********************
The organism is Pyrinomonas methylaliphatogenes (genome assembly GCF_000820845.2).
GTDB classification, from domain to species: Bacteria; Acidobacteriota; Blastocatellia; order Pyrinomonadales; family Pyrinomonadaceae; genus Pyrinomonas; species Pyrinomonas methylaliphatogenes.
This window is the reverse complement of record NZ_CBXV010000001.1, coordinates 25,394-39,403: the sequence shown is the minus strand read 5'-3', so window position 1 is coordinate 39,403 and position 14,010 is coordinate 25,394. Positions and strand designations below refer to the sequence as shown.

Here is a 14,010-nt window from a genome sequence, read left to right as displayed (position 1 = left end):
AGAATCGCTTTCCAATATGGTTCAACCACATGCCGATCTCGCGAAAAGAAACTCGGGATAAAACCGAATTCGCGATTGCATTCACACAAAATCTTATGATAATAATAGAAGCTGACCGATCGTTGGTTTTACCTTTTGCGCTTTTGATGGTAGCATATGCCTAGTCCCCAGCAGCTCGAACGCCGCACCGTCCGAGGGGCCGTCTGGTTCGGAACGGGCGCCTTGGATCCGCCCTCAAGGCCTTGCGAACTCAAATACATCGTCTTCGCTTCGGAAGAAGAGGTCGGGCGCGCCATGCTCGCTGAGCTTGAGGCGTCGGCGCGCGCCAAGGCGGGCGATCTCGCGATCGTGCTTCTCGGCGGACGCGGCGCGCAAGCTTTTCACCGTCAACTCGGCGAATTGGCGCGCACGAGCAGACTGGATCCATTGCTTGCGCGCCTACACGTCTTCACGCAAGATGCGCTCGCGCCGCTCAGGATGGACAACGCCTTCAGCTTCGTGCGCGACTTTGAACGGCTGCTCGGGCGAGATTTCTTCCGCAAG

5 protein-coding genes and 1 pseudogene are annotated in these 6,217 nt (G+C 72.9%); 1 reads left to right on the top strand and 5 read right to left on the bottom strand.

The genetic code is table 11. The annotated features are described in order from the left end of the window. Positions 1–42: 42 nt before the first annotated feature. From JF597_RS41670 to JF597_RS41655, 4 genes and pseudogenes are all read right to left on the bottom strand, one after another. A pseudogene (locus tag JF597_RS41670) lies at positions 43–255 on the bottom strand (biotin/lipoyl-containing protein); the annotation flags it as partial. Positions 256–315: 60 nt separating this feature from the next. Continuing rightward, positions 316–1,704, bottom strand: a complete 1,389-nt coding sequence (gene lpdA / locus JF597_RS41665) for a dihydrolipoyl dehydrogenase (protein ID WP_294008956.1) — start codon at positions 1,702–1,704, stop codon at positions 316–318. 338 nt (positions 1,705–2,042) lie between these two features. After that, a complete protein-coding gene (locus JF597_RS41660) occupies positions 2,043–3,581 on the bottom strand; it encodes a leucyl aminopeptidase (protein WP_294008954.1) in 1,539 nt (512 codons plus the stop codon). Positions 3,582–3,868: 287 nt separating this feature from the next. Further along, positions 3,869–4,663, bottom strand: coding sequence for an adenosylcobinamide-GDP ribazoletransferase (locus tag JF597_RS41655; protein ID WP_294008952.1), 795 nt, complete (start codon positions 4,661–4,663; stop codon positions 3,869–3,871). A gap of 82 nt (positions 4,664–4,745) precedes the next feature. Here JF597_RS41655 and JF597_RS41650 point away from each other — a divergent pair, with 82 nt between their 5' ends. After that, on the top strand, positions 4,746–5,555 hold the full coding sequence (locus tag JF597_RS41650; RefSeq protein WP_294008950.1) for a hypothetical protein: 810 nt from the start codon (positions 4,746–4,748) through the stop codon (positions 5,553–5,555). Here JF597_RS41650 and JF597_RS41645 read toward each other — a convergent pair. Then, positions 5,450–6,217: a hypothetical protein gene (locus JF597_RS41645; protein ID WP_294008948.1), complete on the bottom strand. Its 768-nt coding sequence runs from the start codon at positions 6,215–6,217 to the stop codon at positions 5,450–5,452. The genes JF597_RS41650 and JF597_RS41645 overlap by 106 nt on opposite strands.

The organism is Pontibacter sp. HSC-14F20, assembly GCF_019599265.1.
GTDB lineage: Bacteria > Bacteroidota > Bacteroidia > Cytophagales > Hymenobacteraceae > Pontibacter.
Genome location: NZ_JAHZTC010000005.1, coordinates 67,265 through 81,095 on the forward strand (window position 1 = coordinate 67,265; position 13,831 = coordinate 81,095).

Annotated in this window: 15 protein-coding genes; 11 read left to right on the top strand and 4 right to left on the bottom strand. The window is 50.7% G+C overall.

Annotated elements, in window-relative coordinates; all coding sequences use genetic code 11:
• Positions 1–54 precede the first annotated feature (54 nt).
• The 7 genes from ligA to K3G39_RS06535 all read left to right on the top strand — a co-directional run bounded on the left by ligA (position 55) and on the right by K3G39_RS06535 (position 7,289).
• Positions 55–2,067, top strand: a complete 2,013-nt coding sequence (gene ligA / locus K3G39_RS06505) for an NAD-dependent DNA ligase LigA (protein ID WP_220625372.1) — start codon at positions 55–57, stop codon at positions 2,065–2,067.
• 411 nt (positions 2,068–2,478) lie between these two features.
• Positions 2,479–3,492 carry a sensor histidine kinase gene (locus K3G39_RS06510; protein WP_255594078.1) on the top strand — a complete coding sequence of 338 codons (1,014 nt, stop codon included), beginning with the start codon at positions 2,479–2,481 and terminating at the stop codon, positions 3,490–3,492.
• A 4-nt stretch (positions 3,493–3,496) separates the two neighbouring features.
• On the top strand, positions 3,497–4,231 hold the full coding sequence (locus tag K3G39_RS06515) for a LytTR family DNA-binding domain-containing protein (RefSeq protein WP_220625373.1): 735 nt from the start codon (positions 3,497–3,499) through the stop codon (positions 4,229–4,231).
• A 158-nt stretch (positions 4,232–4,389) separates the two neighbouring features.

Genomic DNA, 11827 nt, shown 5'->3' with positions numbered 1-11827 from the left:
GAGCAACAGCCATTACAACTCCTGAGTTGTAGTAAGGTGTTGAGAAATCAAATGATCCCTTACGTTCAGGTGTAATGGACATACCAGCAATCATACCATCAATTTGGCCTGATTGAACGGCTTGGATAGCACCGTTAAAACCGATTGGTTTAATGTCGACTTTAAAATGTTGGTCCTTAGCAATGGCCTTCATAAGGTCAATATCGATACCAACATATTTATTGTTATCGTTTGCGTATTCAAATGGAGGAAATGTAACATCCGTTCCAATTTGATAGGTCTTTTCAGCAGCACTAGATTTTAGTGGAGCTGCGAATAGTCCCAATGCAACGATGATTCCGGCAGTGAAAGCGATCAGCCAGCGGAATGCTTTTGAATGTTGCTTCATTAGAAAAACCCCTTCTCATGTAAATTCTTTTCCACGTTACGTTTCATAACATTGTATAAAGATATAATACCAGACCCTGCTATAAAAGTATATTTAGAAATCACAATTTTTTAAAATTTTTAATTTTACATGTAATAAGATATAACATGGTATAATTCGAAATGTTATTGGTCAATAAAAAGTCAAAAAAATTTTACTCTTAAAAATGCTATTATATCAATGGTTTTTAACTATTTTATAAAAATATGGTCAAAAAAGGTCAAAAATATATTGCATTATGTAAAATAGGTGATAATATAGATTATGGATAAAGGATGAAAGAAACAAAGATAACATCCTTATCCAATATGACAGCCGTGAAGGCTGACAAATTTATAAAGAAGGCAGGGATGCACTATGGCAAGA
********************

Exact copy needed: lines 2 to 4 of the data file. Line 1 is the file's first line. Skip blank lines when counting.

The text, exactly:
GTDB classification, from domain to species: Bacteria; Acidobacteriota; Blastocatellia; order Pyrinomonadales; family Pyrinomonadaceae; genus Pyrinomonas; species Pyrinomonas methylaliphatogenes.
This window is the reverse complement of record NZ_CBXV010000001.1, coordinates 25,394-39,403: the sequence shown is the minus strand read 5'-3', so window position 1 is coordinate 39,403 and position 14,010 is coordinate 25,394. Positions and strand designations below refer to the sequence as shown.

Here is a 14,010-nt window from a genome sequence, read left to right as displayed (position 1 = left end):